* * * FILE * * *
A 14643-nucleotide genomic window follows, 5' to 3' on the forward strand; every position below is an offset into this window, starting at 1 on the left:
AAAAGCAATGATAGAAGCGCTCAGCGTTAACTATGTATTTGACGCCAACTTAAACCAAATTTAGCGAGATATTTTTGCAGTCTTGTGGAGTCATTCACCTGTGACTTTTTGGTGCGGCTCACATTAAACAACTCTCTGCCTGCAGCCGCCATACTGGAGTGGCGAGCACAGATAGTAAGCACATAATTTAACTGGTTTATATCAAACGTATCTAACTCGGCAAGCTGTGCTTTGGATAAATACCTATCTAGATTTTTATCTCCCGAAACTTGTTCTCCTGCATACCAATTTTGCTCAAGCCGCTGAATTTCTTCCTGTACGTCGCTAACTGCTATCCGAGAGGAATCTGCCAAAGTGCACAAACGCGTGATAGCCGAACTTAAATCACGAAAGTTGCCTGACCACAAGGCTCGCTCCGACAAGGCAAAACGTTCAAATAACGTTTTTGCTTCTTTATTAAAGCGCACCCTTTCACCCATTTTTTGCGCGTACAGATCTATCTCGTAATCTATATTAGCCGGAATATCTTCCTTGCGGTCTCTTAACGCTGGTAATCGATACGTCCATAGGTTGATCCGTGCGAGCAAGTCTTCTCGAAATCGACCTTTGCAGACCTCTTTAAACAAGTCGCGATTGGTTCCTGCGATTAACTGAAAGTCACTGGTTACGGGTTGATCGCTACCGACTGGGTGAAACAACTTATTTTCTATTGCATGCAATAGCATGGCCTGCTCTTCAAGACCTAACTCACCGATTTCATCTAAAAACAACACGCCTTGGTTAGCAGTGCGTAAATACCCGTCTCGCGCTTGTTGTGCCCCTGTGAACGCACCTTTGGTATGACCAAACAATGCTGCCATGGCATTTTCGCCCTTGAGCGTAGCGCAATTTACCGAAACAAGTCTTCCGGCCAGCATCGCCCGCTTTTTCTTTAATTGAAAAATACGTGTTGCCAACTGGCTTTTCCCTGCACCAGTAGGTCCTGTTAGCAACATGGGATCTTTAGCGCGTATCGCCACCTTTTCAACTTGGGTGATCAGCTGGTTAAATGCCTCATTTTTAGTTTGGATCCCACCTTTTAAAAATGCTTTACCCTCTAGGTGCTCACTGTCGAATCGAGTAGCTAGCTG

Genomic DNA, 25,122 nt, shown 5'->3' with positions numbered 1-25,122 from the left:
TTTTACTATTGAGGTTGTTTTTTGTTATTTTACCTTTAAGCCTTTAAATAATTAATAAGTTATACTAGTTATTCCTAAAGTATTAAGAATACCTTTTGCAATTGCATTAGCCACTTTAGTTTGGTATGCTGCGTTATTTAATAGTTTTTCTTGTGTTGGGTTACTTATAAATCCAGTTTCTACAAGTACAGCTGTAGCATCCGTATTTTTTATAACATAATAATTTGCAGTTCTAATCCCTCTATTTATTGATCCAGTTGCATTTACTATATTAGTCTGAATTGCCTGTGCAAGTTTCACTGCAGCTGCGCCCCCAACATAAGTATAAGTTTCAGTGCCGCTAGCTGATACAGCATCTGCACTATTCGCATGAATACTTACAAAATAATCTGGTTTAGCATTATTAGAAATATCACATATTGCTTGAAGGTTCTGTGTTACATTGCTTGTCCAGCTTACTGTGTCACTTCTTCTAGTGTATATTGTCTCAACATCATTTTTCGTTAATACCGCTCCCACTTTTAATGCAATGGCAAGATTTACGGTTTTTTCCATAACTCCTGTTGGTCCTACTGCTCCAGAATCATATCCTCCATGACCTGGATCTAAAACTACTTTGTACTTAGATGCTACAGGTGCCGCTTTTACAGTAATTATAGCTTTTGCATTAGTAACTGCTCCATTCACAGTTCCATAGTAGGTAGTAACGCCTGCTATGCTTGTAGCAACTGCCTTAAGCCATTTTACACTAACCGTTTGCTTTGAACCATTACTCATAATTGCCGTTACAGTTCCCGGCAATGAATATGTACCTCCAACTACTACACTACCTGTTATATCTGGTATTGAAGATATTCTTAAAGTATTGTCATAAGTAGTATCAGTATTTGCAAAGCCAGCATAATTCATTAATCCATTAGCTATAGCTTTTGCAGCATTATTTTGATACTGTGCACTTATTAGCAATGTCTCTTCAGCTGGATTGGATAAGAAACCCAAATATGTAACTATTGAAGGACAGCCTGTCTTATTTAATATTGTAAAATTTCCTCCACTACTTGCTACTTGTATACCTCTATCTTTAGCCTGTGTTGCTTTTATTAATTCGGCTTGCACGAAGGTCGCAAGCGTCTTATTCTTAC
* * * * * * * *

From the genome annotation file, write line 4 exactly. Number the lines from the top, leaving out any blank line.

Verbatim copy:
TTTTACTATTGAGGTTGTTTTTTGTTATTTTACCTTTAAGCCTTTAAATAATTAATAAGTTATACTAGTTATTCCTAAAGTATTAAGAATACCTTTTGCAATTGCATTAGCCACTTTAGTTTGGTATGCTGCGTTATTTAATAGTTTTTCTTGTGTTGGGTTACTTATAAATCCAGTTTCTACAAGTACAGCTGTAGCATCCGTATTTTTTATAACATAATAATTTGCAGTTCTAATCCCTCTATTTATTGATCCAGTTGCATTTACTATATTAGTCTGAATTGCCTGTGCAAGTTTCACTGCAGCTGCGCCCCCAACATAAGTATAAGTTTCAGTGCCGCTAGCTGATACAGCATCTGCACTATTCGCATGAATACTTACAAAATAATCTGGTTTAGCATTATTAGAAATATCACATATTGCTTGAAGGTTCTGTGTTACATTGCTTGTCCAGCTTACTGTGTCACTTCTTCTAGTGTATATTGTCTCAACATCATTTTTCGTTAATACCGCTCCCACTTTTAATGCAATGGCAAGATTTACGGTTTTTTCCATAACTCCTGTTGGTCCTACTGCTCCAGAATCATATCCTCCATGACCTGGATCTAAAACTACTTTGTACTTAGATGCTACAGGTGCCGCTTTTACAGTAATTATAGCTTTTGCATTAGTAACTGCTCCATTCACAGTTCCATAGTAGGTAGTAACGCCTGCTATGCTTGTAGCAACTGCCTTAAGCCATTTTACACTAACCGTTTGCTTTGAACCATTACTCATAATTGCCGTTACAGTTCCCGGCAATGAATATGTACCTCCAACTACTACACTACCTGTTATATCTGGTATTGAAGATATTCTTAAAGTATTGTCATAAGTAGTATCAGTATTTGCAAAGCCAGCATAATTCATTAATCCATTAGCTATAGCTTTTGCAGCATTATTTTGATACTGTGCACTTATTAGCAATGTCTCTTCAGCTGGATTGGATAAGAAACCCAAATATGTAACTATTGAAGGACAGCCTGTCTTATTTAATATTGTAAAATTTCCTCCACTACTTGCTACTTGTATACCTCTATCTTTAGCCTGTGTTGCTTTTATTAATTCGGCTTGCACGAAGGTCGCAAGCGTCTTATTCTTAC